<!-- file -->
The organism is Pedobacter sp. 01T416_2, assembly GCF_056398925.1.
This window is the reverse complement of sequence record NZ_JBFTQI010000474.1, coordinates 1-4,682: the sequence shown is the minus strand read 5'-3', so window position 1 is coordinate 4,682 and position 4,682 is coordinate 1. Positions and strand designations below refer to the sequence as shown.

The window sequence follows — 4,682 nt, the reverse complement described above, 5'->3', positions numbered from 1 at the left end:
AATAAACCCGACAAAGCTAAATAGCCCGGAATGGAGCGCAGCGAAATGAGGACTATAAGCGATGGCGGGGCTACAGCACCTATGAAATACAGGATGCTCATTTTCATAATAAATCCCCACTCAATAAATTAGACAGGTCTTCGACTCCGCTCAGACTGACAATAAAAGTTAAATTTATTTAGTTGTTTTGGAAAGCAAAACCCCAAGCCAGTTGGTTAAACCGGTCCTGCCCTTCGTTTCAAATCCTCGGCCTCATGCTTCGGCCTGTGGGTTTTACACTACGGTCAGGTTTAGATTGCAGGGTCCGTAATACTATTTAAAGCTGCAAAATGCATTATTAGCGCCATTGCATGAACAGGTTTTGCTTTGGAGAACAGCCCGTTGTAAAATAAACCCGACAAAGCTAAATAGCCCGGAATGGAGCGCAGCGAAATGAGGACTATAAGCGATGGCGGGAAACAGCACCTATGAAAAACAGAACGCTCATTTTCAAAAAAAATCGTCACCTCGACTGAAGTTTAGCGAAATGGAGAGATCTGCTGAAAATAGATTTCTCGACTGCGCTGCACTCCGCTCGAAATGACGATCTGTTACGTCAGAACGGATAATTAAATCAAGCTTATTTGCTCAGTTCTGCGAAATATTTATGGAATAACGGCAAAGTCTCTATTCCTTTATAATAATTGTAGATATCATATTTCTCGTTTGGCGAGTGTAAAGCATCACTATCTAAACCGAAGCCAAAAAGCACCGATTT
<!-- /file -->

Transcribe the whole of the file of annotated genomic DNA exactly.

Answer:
The organism is Pedobacter sp. 01T416_2, assembly GCF_056398925.1.
This window is the reverse complement of sequence record NZ_JBFTQI010000474.1, coordinates 1-4,682: the sequence shown is the minus strand read 5'-3', so window position 1 is coordinate 4,682 and position 4,682 is coordinate 1. Positions and strand designations below refer to the sequence as shown.

The window sequence follows — 4,682 nt, the reverse complement described above, 5'->3', positions numbered from 1 at the left end:
AATAAACCCGACAAAGCTAAATAGCCCGGAATGGAGCGCAGCGAAATGAGGACTATAAGCGATGGCGGGGCTACAGCACCTATGAAATACAGGATGCTCATTTTCATAATAAATCCCCACTCAATAAATTAGACAGGTCTTCGACTCCGCTCAGACTGACAATAAAAGTTAAATTTATTTAGTTGTTTTGGAAAGCAAAACCCCAAGCCAGTTGGTTAAACCGGTCCTGCCCTTCGTTTCAAATCCTCGGCCTCATGCTTCGGCCTGTGGGTTTTACACTACGGTCAGGTTTAGATTGCAGGGTCCGTAATACTATTTAAAGCTGCAAAATGCATTATTAGCGCCATTGCATGAACAGGTTTTGCTTTGGAGAACAGCCCGTTGTAAAATAAACCCGACAAAGCTAAATAGCCCGGAATGGAGCGCAGCGAAATGAGGACTATAAGCGATGGCGGGAAACAGCACCTATGAAAAACAGAACGCTCATTTTCAAAAAAAATCGTCACCTCGACTGAAGTTTAGCGAAATGGAGAGATCTGCTGAAAATAGATTTCTCGACTGCGCTGCACTCCGCTCGAAATGACGATCTGTTACGTCAGAACGGATAATTAAATCAAGCTTATTTGCTCAGTTCTGCGAAATATTTATGGAATAACGGCAAAGTCTCTATTCCTTTATAATAATTGTAGATATCATATTTCTCGTTTGGCGAGTGTAAAGCATCACTATCTAAACCGAAGCCAAAAAGCACCGATTT